If Proksch did indeed decline to do business with Yanukovich, others would have stepped in, however. Navimax Ventures Ltd, a British company through which the president owned three palaces in Crimea, as well as a coal producer in the Donetsk region, was created by A1 Company Services. Its director is Fynel Limited (Cyprus), which is in turn managed by Latvian nominee Stan Gorin.

These kinds of structures have several advantages. First, the sheer number of jurisdictions—Ukraine, UK, Nevis, Austria, Cyprus, and Latvia, as well as others hidden behind secrecy jurisdictions and nominee directors—complicates any potential investigation. Second, the “British” ownership gives both a veneer of respectability and access to UK courts. Third, ownership via Nevis or a similar jurisdiction makes it impossible for any future investigator to find information on beneficial ownership since registers there do not ask for it, and therefore do not have it. Fourth, Cyprus and Latvia have long-standing experience of dealing with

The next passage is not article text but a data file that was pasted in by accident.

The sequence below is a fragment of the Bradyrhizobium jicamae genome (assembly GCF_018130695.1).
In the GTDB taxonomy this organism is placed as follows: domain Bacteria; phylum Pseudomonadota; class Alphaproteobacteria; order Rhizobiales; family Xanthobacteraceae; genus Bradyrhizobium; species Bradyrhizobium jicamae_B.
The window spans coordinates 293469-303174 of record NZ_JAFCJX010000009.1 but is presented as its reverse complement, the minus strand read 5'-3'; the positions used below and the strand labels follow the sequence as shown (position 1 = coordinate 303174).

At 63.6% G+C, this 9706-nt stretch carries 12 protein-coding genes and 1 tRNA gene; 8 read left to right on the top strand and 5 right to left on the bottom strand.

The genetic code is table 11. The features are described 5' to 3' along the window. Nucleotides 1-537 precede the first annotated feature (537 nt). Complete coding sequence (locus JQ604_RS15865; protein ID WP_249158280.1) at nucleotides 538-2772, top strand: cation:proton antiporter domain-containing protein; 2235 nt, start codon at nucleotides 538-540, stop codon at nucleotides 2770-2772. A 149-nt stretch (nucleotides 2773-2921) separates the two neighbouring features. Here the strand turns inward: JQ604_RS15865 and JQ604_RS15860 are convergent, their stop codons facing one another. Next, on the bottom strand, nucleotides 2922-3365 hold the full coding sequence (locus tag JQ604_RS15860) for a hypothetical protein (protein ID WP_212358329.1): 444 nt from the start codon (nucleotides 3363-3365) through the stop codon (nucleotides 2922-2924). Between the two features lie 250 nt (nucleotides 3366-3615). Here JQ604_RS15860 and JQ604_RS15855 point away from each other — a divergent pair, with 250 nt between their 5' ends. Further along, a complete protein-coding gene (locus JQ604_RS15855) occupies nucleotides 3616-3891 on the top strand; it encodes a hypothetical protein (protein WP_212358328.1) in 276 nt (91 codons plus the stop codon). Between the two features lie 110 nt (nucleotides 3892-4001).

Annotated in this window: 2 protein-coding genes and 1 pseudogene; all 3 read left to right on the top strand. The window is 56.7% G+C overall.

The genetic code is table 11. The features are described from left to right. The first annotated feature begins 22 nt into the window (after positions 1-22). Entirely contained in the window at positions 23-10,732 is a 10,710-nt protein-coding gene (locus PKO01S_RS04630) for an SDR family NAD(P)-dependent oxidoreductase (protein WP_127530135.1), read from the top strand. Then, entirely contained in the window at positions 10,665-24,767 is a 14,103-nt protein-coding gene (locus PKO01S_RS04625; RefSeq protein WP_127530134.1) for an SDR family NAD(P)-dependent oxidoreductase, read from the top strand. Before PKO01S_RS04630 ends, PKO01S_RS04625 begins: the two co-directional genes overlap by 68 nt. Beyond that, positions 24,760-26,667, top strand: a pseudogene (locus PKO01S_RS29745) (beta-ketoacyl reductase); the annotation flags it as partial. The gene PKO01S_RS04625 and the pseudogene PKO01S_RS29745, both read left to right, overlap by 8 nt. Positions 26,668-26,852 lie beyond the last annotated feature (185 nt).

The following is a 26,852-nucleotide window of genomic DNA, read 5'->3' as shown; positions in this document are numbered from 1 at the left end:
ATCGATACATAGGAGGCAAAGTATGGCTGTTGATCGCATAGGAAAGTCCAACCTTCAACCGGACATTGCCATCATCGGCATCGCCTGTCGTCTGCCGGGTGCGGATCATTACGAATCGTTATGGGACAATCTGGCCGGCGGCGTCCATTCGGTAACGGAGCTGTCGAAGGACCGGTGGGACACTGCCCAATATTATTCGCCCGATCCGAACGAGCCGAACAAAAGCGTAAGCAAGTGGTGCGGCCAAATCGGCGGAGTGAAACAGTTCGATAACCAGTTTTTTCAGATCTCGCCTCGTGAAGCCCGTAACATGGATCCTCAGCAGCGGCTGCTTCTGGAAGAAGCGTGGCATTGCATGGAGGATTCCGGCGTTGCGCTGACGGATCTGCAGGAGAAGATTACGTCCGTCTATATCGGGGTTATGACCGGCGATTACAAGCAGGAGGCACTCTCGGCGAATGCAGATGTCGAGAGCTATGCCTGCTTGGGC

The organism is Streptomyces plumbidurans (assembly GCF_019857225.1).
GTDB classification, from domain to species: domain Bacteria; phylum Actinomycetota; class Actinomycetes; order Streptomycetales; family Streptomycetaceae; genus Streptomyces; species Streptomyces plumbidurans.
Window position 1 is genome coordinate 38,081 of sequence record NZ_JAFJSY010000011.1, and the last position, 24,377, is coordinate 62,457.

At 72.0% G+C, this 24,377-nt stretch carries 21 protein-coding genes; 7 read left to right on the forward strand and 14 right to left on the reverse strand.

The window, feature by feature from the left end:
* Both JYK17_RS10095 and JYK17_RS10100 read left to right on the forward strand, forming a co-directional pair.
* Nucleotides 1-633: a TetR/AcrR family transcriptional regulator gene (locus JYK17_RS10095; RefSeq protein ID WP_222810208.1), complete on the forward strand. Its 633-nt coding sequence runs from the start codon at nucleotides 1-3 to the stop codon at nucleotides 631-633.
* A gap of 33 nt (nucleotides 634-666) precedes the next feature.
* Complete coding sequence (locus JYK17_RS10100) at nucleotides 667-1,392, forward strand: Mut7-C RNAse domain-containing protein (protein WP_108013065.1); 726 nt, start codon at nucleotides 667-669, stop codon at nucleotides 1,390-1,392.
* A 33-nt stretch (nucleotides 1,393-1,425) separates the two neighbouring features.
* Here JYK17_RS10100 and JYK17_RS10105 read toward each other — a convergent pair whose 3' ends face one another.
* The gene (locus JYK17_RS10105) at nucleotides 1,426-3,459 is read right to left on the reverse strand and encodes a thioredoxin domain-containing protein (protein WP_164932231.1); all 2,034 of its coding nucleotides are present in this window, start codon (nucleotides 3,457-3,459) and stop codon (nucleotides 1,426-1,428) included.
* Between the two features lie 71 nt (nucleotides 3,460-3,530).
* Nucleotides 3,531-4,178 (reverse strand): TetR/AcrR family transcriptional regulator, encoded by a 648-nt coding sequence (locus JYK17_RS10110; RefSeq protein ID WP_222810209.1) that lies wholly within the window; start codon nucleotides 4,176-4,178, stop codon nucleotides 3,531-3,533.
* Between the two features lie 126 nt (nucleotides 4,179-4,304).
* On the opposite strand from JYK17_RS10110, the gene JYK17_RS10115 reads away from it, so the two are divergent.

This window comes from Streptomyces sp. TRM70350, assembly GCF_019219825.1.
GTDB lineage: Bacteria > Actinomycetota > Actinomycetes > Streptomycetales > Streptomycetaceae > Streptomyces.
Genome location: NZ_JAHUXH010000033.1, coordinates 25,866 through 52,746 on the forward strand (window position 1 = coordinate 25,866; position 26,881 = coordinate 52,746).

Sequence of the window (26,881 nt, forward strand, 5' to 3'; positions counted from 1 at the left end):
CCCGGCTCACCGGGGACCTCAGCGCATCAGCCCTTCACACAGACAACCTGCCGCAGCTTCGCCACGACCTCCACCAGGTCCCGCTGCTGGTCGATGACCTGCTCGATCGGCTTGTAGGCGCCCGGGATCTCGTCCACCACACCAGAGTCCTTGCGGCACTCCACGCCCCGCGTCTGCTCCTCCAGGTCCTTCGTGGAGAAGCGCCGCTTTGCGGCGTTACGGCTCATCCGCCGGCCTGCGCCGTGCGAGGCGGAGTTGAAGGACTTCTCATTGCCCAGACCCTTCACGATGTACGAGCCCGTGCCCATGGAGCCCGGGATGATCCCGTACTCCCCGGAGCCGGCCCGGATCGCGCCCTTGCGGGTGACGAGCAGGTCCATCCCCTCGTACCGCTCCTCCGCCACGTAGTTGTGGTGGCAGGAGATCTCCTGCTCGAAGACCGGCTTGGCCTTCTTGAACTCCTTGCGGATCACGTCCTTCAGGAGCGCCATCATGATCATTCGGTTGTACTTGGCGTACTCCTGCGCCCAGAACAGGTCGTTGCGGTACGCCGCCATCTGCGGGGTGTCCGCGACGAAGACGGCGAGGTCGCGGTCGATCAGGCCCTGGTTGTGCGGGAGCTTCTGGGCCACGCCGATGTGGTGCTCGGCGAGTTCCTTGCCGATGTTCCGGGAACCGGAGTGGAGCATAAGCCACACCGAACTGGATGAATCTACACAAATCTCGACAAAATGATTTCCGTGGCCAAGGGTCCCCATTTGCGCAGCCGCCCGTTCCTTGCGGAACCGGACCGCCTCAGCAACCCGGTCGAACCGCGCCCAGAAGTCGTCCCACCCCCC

former Soviet clients, and their bankers and directors have a reputation of waving through Know-Your-Customer requests without serious checks.

A whole industry thus exists to provide clients with companies nested through several jurisdictions, without asking questions about what those companies will be used for. A World Bank study published last year laid out a “three layer test” for offshore structures. Since there are rarely commercial reasons for complicated structures, the bank suggested that any company with more than three layers should be subjected to heightened checks to see whether it is hiding money or obscuring ownership. Some of the structures Yanukovich employed had five layers before they even got beyond a secrecy jurisdiction, and should have raised concerns anywhere they did business.